I am taking a class called Software Engineering, and I think it's changed my life. In that class, I am working with a group to develop and release a software project using a technique called Agile methodology.
Now, the life-changing part isn't the project I'm working on. It's not Agile methodology specifically, either. It's the simple idea that to get a project done requires concrete goals and a real plan. In other words, business 101, but I'd never really thought how to put that idea into practice. In this class, we developed a vision of the final goal, then broke it up into achievable tasks and scheduled the semester to plan when we will complete those tasks.
It made me realize that I had never done anything like that with my own projects. My approach has always been: have a cool idea, start building immediately. Which invariably leads to sprawling, unfinished projects (i.e., most of the projects on this blog!) that will never be completed, because I always underestimate the time and energy requirements for a given project.
So I got organized. I knew I wanted to finish a project by the end of the semester, because next semester I will be working on a project for school for the whole semester. So it had to be something I could complete in 14 weeks - 13, if you don't count break.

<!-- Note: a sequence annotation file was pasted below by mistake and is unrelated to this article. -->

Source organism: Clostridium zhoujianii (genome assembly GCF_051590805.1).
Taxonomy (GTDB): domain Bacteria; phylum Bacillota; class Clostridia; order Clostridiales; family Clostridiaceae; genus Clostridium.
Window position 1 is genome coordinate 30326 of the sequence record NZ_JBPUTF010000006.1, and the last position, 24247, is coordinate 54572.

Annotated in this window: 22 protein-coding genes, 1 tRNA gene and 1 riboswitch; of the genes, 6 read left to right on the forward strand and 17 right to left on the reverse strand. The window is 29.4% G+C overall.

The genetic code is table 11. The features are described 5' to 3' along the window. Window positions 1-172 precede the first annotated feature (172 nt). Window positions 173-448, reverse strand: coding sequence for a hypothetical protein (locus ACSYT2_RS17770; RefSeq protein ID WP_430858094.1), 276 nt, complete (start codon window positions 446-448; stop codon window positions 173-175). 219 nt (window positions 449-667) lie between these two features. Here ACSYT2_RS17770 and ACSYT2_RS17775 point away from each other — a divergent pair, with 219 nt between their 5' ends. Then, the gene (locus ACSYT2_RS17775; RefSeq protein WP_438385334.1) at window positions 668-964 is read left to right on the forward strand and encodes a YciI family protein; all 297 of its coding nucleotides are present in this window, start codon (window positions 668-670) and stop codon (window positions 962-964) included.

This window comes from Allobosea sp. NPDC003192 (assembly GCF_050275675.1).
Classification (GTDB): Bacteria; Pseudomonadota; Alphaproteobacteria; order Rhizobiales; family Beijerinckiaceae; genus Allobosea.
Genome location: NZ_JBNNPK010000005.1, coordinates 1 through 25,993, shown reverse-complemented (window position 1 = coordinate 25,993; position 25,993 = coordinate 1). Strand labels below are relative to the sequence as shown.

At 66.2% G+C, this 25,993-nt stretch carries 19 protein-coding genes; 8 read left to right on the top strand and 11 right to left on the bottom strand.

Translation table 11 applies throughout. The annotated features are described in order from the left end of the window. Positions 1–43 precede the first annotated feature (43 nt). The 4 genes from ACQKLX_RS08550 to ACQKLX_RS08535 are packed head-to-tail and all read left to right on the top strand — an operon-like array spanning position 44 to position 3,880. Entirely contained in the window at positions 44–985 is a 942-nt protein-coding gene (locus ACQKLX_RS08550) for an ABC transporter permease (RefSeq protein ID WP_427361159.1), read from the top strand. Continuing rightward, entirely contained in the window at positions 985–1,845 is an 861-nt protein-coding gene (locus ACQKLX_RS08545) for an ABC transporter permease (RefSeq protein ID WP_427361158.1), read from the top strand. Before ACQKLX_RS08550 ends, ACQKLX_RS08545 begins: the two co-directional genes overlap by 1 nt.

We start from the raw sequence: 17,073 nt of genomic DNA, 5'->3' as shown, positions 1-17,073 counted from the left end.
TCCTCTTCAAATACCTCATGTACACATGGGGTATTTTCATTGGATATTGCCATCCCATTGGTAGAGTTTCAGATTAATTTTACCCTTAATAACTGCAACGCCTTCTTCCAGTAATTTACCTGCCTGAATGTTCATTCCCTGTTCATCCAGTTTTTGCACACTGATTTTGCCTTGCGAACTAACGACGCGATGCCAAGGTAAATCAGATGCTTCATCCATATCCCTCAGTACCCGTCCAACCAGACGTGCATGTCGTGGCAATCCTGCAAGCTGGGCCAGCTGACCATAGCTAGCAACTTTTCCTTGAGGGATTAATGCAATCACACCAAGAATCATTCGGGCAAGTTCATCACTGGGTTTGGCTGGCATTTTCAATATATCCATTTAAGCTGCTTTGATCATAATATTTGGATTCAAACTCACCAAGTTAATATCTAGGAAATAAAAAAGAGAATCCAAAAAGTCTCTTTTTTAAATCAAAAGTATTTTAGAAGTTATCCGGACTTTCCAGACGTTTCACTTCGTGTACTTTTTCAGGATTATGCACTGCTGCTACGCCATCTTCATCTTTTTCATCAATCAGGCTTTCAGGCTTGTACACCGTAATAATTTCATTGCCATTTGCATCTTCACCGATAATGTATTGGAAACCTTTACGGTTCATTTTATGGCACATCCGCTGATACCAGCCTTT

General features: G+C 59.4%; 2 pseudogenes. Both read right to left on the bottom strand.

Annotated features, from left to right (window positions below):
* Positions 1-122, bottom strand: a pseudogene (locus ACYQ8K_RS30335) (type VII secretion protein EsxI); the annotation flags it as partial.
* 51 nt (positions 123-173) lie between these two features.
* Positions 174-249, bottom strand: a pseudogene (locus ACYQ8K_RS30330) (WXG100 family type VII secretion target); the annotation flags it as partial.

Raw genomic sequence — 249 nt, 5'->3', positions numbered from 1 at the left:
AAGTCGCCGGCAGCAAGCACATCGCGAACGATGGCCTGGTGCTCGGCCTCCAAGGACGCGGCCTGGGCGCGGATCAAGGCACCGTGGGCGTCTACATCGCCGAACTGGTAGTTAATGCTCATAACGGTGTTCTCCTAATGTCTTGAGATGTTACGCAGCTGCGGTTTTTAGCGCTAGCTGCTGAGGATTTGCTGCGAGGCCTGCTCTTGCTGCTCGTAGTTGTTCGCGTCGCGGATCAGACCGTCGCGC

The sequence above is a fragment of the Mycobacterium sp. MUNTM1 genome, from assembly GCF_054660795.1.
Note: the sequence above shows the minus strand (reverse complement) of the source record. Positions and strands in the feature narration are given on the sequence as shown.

I settled on interactive fiction because writing is something that comes pretty naturally to me and because the technical requirements of IF are pretty low. There's also some really great IF out there, so I knew I would be in good company.
So, the project! It's called Branches of the Past. It is an interactive series of vignettes about a fictional city named Adriata. It's heavily inspired by one of my favorite books, Invisible Cities by Italo Calvino. I will be writing 10 vignettes that together form a broader narrative. That's one vignette per week, plus three weeks for proof-reading, editing, and building a simple engine (probably a web page) to house the work.
I've already written the introduction and the first vignette, about a particularly adventurous Festival night. It's a work in progress, so I won't post the whole thing here, but if you are interested in reading the first draft and helping me to edit it, comment here or email me at firstname.lastname@example.org. To whet your appetite, though, here's an excerpt of the story (in the Inklewriter engine, as I won't be writing my own for quite a while):
Stay posted for weekly updates! After each vignette, I will update this blog with a new excerpt.
By the way, if you have never read Invisible Cities you have to. It is a phenomenal book. If you have read Invisible Cities and liked it, check out Imaginary Cities by Darren Anderson. It's both a love letter to Invisible Cities and other Fabulist writing and a brilliantly researched and beautifully written work of non-fiction. There's a review of it here and another here which sum up the things I like about it better than I ever could.